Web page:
Bucharest one of three European cities to host ambitious laser research project
Bucharest, Prague and Szeged will host, up until 2015, the most ambitious ever pan-European scientific research infrastructure in the field of laser technology.
The project is called the ELI - Extreme Light Infrastructure - or extreme light infrastructure study. Ranked as the most important research project in the world devoted to laser technology, ELI groups together 40 research institutions and higher education establishments in 13 European Union countries. Along with the three pillars that have already been chosen as leaders of the project, the most important one being Bucharest up until 2012, a fourth should also be built and operational by 2017. The three facilities will be able to produce high ELI intensities - about six orders of magnitude more than the most powerful lasers used today – around 12 petawaţi - i.e. tens of trillions of watts.
In Hungary, at Szeged, the ELI pillar – called Attosecond ELI - will be dedicated to analysing extremely fast dynamics by taking snap-shots in the attosecond scale (a billion of a billion of second) of the electron dynamics in atoms, molecules, plasmas and solids. It will also pursue research into ultrahigh intensity lasers.
In the Czech Republic, in Prague, the ELI pillar called ELI Beamlines will focus on providing users with ultra-short energetic particles (10 GeV) and radiation (up to a few MeV) beams produced from compact laser plasma accelerators.
The third infrastructure, called ELI Nuclear Physics, will be built using the Magurele platform, which has a long tradition of studying both lasers and nuclear physics – the first Romanian laser, developed by Professor John I. Agîrbiceanu’s team, was inaugurated on 20 October 1962.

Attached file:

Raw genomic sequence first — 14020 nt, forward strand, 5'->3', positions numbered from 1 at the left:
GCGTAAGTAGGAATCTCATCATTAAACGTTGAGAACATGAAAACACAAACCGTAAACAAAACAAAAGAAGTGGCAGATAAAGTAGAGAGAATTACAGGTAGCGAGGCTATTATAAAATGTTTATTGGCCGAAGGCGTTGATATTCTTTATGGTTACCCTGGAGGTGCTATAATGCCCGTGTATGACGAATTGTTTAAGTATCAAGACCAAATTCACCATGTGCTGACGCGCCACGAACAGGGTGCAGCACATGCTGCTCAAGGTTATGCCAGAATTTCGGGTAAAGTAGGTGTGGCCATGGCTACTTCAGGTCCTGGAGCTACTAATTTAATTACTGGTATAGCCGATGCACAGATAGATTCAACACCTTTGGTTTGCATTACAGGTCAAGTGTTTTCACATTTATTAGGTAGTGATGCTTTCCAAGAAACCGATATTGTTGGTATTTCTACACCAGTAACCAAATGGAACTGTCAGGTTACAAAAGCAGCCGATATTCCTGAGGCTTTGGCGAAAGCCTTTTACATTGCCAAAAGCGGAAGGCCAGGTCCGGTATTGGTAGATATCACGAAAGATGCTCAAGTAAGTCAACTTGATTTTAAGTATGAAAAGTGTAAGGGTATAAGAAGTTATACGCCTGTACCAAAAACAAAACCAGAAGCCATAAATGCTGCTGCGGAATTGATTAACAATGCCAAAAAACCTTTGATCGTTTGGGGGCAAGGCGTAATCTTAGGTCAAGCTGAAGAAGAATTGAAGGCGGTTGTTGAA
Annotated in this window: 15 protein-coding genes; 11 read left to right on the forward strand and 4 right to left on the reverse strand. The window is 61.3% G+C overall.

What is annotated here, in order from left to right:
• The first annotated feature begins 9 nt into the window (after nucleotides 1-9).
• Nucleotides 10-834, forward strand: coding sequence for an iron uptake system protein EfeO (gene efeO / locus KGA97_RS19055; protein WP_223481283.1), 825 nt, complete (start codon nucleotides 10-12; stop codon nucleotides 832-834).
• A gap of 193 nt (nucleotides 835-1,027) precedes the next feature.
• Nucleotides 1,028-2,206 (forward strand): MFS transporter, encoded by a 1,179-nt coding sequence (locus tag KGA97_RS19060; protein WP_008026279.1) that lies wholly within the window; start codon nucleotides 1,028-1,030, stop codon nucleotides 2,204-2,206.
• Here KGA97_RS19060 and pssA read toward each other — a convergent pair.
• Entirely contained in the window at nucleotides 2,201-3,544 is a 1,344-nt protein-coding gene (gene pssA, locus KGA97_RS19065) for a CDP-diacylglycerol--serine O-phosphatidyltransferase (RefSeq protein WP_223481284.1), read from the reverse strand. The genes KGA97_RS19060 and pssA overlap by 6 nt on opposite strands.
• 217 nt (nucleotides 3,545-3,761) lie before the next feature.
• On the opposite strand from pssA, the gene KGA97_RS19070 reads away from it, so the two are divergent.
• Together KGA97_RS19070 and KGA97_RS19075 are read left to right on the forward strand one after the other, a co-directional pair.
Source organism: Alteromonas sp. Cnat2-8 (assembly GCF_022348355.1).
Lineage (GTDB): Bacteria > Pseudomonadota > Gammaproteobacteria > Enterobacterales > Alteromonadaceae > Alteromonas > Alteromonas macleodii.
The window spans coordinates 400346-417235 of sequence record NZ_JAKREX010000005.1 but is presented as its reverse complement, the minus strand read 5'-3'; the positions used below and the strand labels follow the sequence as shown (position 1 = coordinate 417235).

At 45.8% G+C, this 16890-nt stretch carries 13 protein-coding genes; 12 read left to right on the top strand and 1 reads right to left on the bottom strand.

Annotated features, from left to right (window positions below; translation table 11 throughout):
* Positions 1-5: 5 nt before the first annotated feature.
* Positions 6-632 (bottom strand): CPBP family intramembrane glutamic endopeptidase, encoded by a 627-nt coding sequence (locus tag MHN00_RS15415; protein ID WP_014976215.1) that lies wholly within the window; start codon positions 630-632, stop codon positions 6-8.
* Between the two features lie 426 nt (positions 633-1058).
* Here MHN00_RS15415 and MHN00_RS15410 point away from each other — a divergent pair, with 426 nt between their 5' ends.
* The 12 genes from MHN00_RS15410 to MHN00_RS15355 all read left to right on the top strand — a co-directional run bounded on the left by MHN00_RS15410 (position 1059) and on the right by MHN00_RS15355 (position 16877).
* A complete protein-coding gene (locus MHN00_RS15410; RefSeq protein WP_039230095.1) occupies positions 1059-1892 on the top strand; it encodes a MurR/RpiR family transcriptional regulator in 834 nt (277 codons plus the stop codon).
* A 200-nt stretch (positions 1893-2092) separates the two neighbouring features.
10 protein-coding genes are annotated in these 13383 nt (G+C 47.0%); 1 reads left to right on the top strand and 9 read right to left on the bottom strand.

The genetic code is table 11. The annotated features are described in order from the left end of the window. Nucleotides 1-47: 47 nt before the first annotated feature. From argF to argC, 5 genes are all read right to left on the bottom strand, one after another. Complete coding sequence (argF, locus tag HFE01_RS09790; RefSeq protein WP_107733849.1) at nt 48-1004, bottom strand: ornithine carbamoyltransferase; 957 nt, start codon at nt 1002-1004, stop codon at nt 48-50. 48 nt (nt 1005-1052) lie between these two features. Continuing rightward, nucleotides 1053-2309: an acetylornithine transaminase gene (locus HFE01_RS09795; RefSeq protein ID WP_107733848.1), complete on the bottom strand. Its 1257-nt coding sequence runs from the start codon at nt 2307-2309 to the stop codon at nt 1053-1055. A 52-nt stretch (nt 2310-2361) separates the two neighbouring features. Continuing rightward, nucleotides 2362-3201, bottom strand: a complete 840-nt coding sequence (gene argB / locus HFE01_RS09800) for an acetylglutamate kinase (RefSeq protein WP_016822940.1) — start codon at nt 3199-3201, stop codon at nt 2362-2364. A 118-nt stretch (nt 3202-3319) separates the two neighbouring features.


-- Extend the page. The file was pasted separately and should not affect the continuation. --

"It is the first project of its kind east of the Rhine," says Nicolae Zamfir, Director of the Institute of Physics and Nuclear Engineering (IFIN). "They chose Romania because the country benefits from a great number of experts in nuclear physics. In addition, Romania is a founding member of two large projects that have already begun, Fair and SPIRAL2,” explains Zamfir. Magurele also provides Romania with an added advantage: it is the only eastern European institution built along Western lines. Horia Hulubei (not the institute founder) had a vision and designed Măgurelele based on what he had seen in France. At Magurele there is the largest concentration of specialists in nuclear physics in all of Eastern Europe.
Total project costs are quite high. For example, the preparation phase will cost 85 million euros and construction 400 million euros. You also have to add to this the cost of operating the facility, which is estimated at 50 million euros per year. The ultimate objective is to produce 100 petawaţis. Construction of the plant, which will produce 10PW, starts in 2011 and will end in 2015.
Here is an abstract of an interview that was conducted with Nicolae Zamfir (Editor-in-Chief)